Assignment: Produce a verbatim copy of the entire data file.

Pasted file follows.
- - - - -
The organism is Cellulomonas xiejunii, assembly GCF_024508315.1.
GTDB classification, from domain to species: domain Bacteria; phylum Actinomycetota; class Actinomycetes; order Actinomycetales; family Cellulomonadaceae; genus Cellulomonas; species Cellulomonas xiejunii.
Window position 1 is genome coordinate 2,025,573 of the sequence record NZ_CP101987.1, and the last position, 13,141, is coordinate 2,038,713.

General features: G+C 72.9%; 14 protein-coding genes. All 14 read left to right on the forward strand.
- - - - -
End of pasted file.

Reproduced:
The organism is Cellulomonas xiejunii, assembly GCF_024508315.1.
GTDB classification, from domain to species: domain Bacteria; phylum Actinomycetota; class Actinomycetes; order Actinomycetales; family Cellulomonadaceae; genus Cellulomonas; species Cellulomonas xiejunii.
Window position 1 is genome coordinate 2,025,573 of the sequence record NZ_CP101987.1, and the last position, 13,141, is coordinate 2,038,713.

General features: G+C 72.9%; 14 protein-coding genes. All 14 read left to right on the forward strand.